Caryapundy Station

Caryapundy Station most commonly known as Caryapundy or Caryapundy Swamp is a pastoral lease that once operated as a cattle station in the channel country of outback New South Wales.

Caryapundy Station is located in New South Wales
Caryapundy Station
Caryapundy Station
Location in New South Wales


It is situated about 56 kilometres (35 mi) north east of Tibooburra and 192 kilometres (119 mi) west of Hungerford.

The tender was accepted for the run named Caryapundy by J. C. Myers in 1872. Myers was also had his tenders accepted for other runs such as Bollwarry, Mount Wood, Teriwinda and Torrens Creek.[1]

In 1873 the 64,000 acres (25,900 ha) unstocked property was put up for auction by the Minister of Lands.[2]

The property was put up for sale as part of five blocks owned by Mr. O'Connor. Caryapundy, Conulpie, Bolwarry, Omura No. 5 and Omura No. 6 were all for sale and advertised as being of Burke and Wills track and well watered by the Bulloo River, Tongowoko, Torrens and other creeks. At the time the area was made up of grassed downs and saltbush country.[3]

By 1892 the property was in the hands of Sidney Kidman who moved 10,000 sheep and 1,000 head of cattle[4] from the station, still owned by the Kidman Brothers in 1899, Sidney Kidman described it as "one of the worst in New South Wales, the 54,200 acres (21,934 ha) might carry 230 cattle but no more, much of it is a claypan that will never carry feed".[5]

Caryapundy SwampEdit

The swamp is a wetland that partly lies within the station boundaries. The wetland straddles Queensland and New South Wales is about 100 kilometres (62 mi) in length and 35 kilometres (22 mi) wide. During flooding the wetland is often over 1.8 metres (6 ft) deep and can cover the dog-proof fence between the states. The area is flooded about once every ten years but is also prone to drought. The area flooded in 2010 after a long drought and an estimated 35,000 pelican nests were found within the swamp area.[6]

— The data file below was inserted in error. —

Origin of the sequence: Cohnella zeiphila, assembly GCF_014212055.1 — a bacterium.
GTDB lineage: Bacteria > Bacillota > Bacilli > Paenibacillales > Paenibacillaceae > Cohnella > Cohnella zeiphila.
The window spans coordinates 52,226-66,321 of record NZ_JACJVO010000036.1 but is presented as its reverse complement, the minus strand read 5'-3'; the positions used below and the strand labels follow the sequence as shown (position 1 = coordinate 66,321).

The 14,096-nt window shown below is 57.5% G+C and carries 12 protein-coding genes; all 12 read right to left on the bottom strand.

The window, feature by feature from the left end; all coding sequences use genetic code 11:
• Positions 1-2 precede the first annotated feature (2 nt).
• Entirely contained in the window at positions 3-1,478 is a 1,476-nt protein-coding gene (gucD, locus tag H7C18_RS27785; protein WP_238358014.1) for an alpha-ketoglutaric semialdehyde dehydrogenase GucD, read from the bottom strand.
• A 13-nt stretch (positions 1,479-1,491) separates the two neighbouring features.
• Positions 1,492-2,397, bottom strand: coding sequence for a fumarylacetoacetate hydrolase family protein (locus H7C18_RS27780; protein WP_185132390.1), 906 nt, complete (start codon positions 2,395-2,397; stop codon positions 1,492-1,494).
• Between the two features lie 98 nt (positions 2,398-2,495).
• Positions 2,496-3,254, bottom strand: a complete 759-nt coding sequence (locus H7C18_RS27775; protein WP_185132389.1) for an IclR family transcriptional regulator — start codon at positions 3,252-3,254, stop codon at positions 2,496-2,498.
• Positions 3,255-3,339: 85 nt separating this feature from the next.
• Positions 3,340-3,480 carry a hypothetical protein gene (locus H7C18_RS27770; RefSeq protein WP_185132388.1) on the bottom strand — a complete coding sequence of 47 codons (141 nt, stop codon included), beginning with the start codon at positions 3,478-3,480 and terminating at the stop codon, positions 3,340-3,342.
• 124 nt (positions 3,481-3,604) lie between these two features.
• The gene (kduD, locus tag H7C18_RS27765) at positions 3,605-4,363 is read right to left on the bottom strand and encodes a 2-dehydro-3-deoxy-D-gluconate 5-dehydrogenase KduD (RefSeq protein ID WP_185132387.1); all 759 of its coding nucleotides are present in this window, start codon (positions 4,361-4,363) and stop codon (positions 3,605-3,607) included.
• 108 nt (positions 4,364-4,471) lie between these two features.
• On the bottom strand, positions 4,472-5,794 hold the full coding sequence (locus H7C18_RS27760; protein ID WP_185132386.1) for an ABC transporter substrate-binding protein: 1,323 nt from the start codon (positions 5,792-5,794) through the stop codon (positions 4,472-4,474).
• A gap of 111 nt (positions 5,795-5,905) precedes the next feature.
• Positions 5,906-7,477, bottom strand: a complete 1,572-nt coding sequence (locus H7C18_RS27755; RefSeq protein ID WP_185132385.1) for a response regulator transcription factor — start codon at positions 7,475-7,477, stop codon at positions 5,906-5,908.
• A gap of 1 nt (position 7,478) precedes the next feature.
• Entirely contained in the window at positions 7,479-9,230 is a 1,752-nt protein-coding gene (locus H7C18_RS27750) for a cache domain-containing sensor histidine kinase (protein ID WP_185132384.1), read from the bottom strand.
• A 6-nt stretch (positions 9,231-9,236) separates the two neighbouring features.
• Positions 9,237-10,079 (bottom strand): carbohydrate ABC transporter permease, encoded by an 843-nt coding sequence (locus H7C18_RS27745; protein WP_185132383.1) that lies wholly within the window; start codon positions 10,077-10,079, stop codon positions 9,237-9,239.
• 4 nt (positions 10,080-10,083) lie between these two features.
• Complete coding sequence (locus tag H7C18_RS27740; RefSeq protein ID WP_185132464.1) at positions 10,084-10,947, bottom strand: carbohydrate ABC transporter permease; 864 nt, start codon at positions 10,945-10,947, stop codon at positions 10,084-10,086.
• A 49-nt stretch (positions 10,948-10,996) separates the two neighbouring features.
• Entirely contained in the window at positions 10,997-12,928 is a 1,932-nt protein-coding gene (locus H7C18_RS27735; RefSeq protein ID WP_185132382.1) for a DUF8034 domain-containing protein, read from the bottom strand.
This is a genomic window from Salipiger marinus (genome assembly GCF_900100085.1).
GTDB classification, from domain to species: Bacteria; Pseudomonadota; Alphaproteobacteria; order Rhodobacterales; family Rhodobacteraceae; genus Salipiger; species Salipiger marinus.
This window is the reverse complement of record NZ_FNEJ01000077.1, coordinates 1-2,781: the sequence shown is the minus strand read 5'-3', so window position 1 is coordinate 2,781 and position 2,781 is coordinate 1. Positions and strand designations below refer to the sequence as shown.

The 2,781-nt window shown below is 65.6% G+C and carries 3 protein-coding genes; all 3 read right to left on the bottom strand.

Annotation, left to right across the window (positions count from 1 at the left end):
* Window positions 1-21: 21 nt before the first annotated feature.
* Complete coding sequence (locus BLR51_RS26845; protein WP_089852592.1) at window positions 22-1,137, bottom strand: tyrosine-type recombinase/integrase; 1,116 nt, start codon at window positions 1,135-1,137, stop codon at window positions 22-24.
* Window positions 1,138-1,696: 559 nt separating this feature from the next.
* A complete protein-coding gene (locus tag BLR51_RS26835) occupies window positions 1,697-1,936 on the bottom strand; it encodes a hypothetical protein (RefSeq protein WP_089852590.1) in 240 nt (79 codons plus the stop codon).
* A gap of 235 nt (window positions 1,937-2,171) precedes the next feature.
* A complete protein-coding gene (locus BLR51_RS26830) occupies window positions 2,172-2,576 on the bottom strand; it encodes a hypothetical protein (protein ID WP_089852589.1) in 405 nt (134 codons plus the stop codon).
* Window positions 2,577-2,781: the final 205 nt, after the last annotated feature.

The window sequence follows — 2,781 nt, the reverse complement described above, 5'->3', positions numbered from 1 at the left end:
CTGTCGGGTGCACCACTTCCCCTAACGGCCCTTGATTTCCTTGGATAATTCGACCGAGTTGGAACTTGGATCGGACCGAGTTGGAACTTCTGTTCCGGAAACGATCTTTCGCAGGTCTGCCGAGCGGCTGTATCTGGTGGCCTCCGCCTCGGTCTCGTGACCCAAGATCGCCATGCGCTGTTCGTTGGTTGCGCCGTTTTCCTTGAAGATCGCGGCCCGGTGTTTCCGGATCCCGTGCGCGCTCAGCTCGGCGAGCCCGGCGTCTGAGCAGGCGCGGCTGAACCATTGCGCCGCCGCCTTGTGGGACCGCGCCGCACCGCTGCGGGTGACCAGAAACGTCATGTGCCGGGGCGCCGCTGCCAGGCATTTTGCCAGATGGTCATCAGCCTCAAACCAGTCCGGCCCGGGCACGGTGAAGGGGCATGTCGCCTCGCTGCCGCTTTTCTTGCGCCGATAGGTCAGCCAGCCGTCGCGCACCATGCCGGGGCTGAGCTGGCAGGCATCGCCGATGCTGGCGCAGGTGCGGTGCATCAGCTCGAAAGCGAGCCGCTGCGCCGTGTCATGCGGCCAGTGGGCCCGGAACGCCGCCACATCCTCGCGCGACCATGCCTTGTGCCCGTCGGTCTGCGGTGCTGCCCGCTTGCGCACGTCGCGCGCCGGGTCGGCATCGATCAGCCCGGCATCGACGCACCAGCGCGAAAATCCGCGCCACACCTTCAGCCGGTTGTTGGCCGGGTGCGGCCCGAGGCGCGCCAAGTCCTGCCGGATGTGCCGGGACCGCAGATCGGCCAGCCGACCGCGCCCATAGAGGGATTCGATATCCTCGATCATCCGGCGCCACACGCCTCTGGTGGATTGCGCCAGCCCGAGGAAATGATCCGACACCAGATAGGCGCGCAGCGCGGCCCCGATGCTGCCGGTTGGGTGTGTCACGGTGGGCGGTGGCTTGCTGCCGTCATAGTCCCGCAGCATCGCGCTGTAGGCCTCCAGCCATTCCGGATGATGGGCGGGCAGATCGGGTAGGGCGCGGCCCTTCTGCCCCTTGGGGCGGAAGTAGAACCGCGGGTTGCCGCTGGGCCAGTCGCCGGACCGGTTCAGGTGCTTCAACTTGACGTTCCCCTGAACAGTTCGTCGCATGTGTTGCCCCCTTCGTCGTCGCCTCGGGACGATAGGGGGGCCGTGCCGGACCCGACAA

The Narriearra Caryapundy Swamp National Park was established in 2021.

See alsoEdit


  1. ^ "Government Gazette". The Empire. Sydney, New South Wales: National Library of Australia. 11 December 1872. p. 2. Retrieved 16 June 2013.
  2. ^ "Advertising". The Sydney Morning Herald. National Library of Australia. 11 October 1873. p. 10. Retrieved 16 June 2013.
  3. ^ "Advertising". The Sydney Morning Herald. National Library of Australia. 23 August 1877. p. 7. Retrieved 16 June 2013.
  4. ^ "Pastoral Intelligence". The Argus. Melbourne, Victoria.: National Library of Australia. 12 September 1892. p. 6. Retrieved 16 June 2013.
  5. ^ "Rough Country in the back blocks". South Australian Register. Adelaide: National Library of Australia. 28 September 1899. p. 5. Retrieved 16 June 2013.
  6. ^ "Water, water everywhere as downpour settles the dust". The Age. 8 June 2010. Retrieved 17 June 2013.

Coordinates: 29°05′S 142°26′E / 29.09°S 142.43°E / -29.09; 142.43